Getting back on Track: Continuous Linked tracks in 2017 LEGO Sets.

Over the last few weeks, life has been getting a bit busy, and interfering with my ability to get to the keyboard! Not an excuse. Just an explanation. And not a very clear one either! Anyway: Perhaps it is time to get back on track…

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Continuous, self propelled tracks were first conceived in the 1770’s, but it was probably not until the early 20th century that they became a method of choice for moving heavy vehicles such as tanks, bulldozers and Antarctic exploration vehicles across soft, uneven ground. The term ‘Caterpillar tracks’ was trademarked in 1911 by Benjamin Holt.  Such tracks have featured in LEGO sets or either as continuous rubber bands, since 1969 and as interlocking linkages since 1974 (Element 273).

 

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The links we are used to today were introduced in a slightly different form in the early Technic sets – particularly the 856 Bulldozer(part 3873).  They were in production until 2009, and were then replaced the following year by the current version (ElementID 6047885) , with slightly beveled edges.

Meanwhile, back in the future…

Earlier this year, I quietly picked up the most  excellent LEGO City set, 60159 Jungle Halftrack Mission(376 elements; ($AU44.99; $US39.99; 29.99€). By quietly, I mean I picked it up and built it, without really telling anyone or reviewing it in public, beyond putting a few pictures up on Instagram.  With two adventurers, a panther, temple and two vehicles, retailing for around $AUD45, this set has great play value.  The set’s eponymous half track provides a few interesting techniques, not the least of which serves to ensure that a child pushing the vehicle on the ground does not have to worry about the tracks just slipping on a smooth surface: attached to the same axles that turn the gears attached to the tracks are wheels with tires, which are hidden, but provide the primary contact with the ground.

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 Not only, but also…

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While accumulating parts for Mystery Project X ( whose identity will become apparent in due course), I picked up another of this year’s NEXO Knight’s sets: 70354 – Axl’s Rumble Maker (389 elements; $AU44.95; $US 39.99; 39.99€). This is a terrific set, with a number of fantastic play features: a half track vehicle with detachable jet (complete with swing wings and reversible cockpits); duel drilling mechanisms as the vehicle is pushed along, and a fashionable flame yellowish orange colour scheme. We also get Axl, an Axl Bot, Rogul (again with the great swooshy base instead of legs) and a small, comical Brickster.

IMG_8079.jpg Like many of this year’s NEXO Knight sets, it can attach in some way with the Power Suit Knights released earlier in the year.  In this case, we remove the Power Suit Legs and attach the upper part of the body to the tracked section. Unfortunately, I don’t have Axl’s Battle Suit, but let us put Axl into Robin’s Battle suit from the NEXO Knights ‘Build your own Adventure’ Book, and see the overall effect: perhaps not as nifty as with some of the other battle suits, or indeed other sets such as 70348: Lance’s Twin Jouster that we looked at last week, or Macy’s Drop Bot Dragon, which will feature in this solitary photograph…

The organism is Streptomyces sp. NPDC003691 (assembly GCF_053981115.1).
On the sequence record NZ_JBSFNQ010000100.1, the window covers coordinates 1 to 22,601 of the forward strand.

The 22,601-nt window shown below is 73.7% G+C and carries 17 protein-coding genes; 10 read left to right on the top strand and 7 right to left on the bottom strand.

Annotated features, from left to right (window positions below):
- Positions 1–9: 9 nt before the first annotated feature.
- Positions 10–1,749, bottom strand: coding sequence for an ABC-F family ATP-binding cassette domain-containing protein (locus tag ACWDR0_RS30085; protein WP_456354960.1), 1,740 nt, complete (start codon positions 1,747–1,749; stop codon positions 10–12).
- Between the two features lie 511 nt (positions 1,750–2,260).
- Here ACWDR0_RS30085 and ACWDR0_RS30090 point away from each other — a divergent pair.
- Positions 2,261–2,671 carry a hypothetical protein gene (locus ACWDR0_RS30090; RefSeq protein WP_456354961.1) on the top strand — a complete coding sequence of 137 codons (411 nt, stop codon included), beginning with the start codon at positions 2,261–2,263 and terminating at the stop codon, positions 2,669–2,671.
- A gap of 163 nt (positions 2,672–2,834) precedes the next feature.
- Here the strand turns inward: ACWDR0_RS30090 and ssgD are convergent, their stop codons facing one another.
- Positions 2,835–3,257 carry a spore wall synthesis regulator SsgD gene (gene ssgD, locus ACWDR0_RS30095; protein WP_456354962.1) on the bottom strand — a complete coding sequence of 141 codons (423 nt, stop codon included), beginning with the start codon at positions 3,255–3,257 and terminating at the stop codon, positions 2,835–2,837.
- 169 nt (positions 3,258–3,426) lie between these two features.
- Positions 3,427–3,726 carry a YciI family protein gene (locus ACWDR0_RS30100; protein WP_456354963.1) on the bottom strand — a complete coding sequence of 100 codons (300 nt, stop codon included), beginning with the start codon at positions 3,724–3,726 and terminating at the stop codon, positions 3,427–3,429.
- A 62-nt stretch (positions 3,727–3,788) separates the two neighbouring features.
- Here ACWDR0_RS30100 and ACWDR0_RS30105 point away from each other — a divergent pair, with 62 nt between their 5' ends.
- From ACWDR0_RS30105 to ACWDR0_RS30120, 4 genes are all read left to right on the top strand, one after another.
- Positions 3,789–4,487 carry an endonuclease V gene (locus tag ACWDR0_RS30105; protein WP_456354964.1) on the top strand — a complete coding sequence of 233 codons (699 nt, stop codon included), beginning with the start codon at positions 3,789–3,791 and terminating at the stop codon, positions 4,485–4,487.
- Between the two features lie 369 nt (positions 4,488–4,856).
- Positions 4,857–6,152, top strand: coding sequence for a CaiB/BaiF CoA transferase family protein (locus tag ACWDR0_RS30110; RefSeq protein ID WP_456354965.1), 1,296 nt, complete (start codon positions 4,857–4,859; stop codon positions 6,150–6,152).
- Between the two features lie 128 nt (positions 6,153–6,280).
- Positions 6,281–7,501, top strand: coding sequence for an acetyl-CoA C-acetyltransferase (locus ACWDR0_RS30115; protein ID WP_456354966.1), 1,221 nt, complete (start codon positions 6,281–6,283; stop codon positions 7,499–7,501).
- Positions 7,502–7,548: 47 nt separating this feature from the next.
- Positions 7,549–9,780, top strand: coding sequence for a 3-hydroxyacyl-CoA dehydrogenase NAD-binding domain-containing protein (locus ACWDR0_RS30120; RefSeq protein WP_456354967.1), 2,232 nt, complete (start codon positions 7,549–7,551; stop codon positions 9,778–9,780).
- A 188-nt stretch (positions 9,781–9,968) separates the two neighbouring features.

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A Tale of Two Halftracks.

The tracks in both of these sets consists of treads made up of  ‘Chains M Plate M, with 5 2.8mm holes’. Compared with rubber treads, long chains of these links will slip relatively easily on a smooth, hard surface.  Sometimes, alternative driving mechanisms are used – such as the ‘dummy wheel’ in the Jungle Halftrack Mission.

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The Rubber friction spots, provided with the Fortrex and Boost Creative Toolbox.

The NEXO Knights Fortrex, as well as Boost Creative Toolbox use larger treads (Design ID 88323), which will still slip on those smooth surfaces.  To increase the friction with the ground surface, these sets use rubber studs (24375), which plug into the holes on the tread plates.

The tracked part of Axl’s Rumble maker, is however constructed a little differently to the City set.  While our City set simply wraps the sprockets of the chain around the teeth of the gears, we have a more complicated arrangement: Two, twenty toothed cone wheels facing each other, and mounted to the frame with the aid of low friction connector pegs.  The gear chain sits nicely with the connections between the gears meshing with this cone gear arrangement.

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And the wheels turn quite freely, especially compared with the half track. In fact, a gentle push and it zooms across the room.

By the way, I recommend the play value, and joy of building for both of the sets discussed here today. (They each earn four out of five Arbitrary Praise Units)  Perhaps I am seeing a little more versatility in the parts from the NEXO rather than the City set, but they have different target audiences, and have different goals.

Now, does any of this bear the slightest relevance to Mystery Project X? No. Not at all.  Perhaps I will take you for a run down that rabbit hole soon, but come back next time, when we will look at the latest LEGO Ideas set to be released: Women of NASA. Subscribe to the blog, or follow the Rambling Brick on Facebook to receive notification of new posts.

Until then, play well.

 

 

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